- 180 Audit Notices issued March 2, 2010 in five southern states;
- Pilgrams Pride, Texas $4.5 settlement for hiring unauthorized workers at seven plants;
- 652 Notices of Inspection issued to employers in 2009.
Referring to the one page I-9 form as “an obscure federal document, NPR posted an Associated Press (AP) story about I-9s on November 1, 2010 in “Warnings Abound in Enforcing Immigration Job Rules”, in which the Abercrombie and Fitch case was discussed. AP was able to obtain and analyze summaries of 430 ICE audits conducted between July 1, 2009, and January 31, 2010.
AP found that of 86,000 I-9s reviewed, 22,000 involved “suspect” documents, meaning those workers’ legal authorization to work in the U.S. was not clear. According to AP, “ICE audited more than 200 companies with fewer than 25 employees, including 50 businesses agents listed as having fewer than five workers. More than 250 of the companies didn’t have a single suspect form.”
Employers arrested on criminal charges (e.g. continuing to hire, harboring, etc.) increased from 135 in 2008 to 150 in the 8-month time period, while criminal arrests of workers dropped from 968 to 208, and administrative arrests for deportation also dropped. Meanwhile, ICE claims to have collected $6.9 million in fines this year. But fines can range from just over a hundred dollars per technical paperwork violation, to tens of thousands or a million dollars for “knowing” hires, or like in the Abercrombie case, for “technical deficiencies”.
According to the AP study of ICE audits, many audited employers do not have any violations, while others have paperwork technical violations for which they receive warnings. Others, however, argue that ICE should work more with the U.S. Department of Labor to go after known or suspected employers who also cheat workers of their pay or provide unsafe work conditions.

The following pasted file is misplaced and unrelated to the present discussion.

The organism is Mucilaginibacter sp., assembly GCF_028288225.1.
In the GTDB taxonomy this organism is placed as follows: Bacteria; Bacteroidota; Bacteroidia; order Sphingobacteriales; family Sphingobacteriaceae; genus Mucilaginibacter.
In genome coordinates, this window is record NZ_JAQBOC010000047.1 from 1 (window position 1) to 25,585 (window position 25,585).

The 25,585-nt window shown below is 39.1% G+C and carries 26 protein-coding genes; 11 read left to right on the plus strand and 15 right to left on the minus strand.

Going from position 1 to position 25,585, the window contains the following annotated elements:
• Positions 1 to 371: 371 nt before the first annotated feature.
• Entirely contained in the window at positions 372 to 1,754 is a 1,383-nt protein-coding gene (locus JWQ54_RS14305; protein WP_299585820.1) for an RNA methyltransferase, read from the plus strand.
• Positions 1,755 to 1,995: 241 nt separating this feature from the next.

Many employers find the I-9 procedures confusing, especially when operating in multiple locations or multiple states, using supposed independent contractors, or even in day to day circumstances. That’s where hiring trained legal counsel can be useful to help conduct an internal audit before immigration comes knocking on the door. It’s even more important when there is turnover of HR or other designated personnel to handle the task. When ICE issues an audit notice, there are only three days in which to have I-9s ready for inspection. Calling a lawyer on such short notice can be very expensive, especially if an employer is disorganized. ICE posts the range of potential fines on its website. Just looking these over to see the potential for liability can make legal fees for a more leisurely in-house audit versus representation during a time sensitive defensive ICE audit look like a walk in the park.
While it may seem that overall the number of audits seem relatively low in relation to the total number of employers in the country, the anti-immigrant mood of newly elected members of Congress and President Obama’s likely compromises will no doubt result in more enforcement legislation including more audits of employers. Therefore, employers should consider internal audits of their I-9 practices now.